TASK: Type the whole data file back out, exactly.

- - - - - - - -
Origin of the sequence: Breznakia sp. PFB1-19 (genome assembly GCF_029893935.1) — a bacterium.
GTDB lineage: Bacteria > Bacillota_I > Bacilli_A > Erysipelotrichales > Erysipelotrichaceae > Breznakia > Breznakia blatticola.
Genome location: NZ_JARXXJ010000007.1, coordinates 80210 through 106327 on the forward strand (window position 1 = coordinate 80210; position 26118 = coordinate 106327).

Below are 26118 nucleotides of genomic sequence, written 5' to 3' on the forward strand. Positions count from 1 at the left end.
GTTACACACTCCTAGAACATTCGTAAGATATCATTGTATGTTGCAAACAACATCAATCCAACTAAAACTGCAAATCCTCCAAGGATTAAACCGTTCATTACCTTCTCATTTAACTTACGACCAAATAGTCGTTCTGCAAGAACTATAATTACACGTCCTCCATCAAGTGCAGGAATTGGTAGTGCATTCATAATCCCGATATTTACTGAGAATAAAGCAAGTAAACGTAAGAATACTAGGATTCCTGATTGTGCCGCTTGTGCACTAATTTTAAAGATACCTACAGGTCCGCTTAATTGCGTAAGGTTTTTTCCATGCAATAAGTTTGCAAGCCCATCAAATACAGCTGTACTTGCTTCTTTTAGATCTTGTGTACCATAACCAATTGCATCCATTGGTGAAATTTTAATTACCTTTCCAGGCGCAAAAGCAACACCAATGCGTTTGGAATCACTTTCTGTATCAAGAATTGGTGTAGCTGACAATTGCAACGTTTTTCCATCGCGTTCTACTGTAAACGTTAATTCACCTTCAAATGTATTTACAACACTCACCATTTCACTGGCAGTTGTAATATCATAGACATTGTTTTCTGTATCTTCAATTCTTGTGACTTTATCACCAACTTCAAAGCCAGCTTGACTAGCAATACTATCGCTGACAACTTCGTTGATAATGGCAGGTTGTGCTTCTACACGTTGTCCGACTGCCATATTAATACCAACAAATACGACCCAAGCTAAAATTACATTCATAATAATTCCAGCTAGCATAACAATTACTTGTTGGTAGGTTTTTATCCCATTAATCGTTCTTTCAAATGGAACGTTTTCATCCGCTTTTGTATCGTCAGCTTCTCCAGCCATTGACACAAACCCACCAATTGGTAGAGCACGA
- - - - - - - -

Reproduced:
Origin of the sequence: Breznakia sp. PFB1-19 (genome assembly GCF_029893935.1) — a bacterium.
GTDB lineage: Bacteria > Bacillota_I > Bacilli_A > Erysipelotrichales > Erysipelotrichaceae > Breznakia > Breznakia blatticola.
Genome location: NZ_JARXXJ010000007.1, coordinates 80210 through 106327 on the forward strand (window position 1 = coordinate 80210; position 26118 = coordinate 106327).

Below are 26118 nucleotides of genomic sequence, written 5' to 3' on the forward strand. Positions count from 1 at the left end.
GTTACACACTCCTAGAACATTCGTAAGATATCATTGTATGTTGCAAACAACATCAATCCAACTAAAACTGCAAATCCTCCAAGGATTAAACCGTTCATTACCTTCTCATTTAACTTACGACCAAATAGTCGTTCTGCAAGAACTATAATTACACGTCCTCCATCAAGTGCAGGAATTGGTAGTGCATTCATAATCCCGATATTTACTGAGAATAAAGCAAGTAAACGTAAGAATACTAGGATTCCTGATTGTGCCGCTTGTGCACTAATTTTAAAGATACCTACAGGTCCGCTTAATTGCGTAAGGTTTTTTCCATGCAATAAGTTTGCAAGCCCATCAAATACAGCTGTACTTGCTTCTTTTAGATCTTGTGTACCATAACCAATTGCATCCATTGGTGAAATTTTAATTACCTTTCCAGGCGCAAAAGCAACACCAATGCGTTTGGAATCACTTTCTGTATCAAGAATTGGTGTAGCTGACAATTGCAACGTTTTTCCATCGCGTTCTACTGTAAACGTTAATTCACCTTCAAATGTATTTACAACACTCACCATTTCACTGGCAGTTGTAATATCATAGACATTGTTTTCTGTATCTTCAATTCTTGTGACTTTATCACCAACTTCAAAGCCAGCTTGACTAGCAATACTATCGCTGACAACTTCGTTGATAATGGCAGGTTGTGCTTCTACACGTTGTCCGACTGCCATATTAATACCAACAAATACGACCCAAGCTAAAATTACATTCATAATAATTCCAGCTAGCATAACAATTACTTGTTGGTAGGTTTTTATCCCATTAATCGTTCTTTCAAATGGAACGTTTTCATCCGCTTTTGTATCGTCAGCTTCTCCAGCCATTGACACAAACCCACCAATTGGTAGAGCACGA